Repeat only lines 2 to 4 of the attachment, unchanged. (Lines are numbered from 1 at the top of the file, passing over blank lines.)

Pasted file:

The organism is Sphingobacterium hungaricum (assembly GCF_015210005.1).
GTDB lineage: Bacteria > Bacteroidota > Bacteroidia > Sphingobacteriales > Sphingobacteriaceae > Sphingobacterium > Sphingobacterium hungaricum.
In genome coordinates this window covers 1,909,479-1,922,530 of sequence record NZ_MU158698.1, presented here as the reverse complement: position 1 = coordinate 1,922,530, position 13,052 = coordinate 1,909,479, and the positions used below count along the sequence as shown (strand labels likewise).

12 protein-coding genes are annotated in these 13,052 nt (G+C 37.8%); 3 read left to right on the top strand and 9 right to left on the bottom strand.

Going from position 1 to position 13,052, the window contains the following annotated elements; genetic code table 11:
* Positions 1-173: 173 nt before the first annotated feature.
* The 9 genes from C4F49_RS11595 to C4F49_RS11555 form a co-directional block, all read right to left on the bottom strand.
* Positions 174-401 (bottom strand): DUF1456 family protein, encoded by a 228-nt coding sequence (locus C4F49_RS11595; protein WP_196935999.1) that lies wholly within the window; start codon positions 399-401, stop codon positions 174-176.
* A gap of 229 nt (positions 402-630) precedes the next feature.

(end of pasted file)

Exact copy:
GTDB lineage: Bacteria > Bacteroidota > Bacteroidia > Sphingobacteriales > Sphingobacteriaceae > Sphingobacterium > Sphingobacterium hungaricum.
In genome coordinates this window covers 1,909,479-1,922,530 of sequence record NZ_MU158698.1, presented here as the reverse complement: position 1 = coordinate 1,922,530, position 13,052 = coordinate 1,909,479, and the positions used below count along the sequence as shown (strand labels likewise).

12 protein-coding genes are annotated in these 13,052 nt (G+C 37.8%); 3 read left to right on the top strand and 9 right to left on the bottom strand.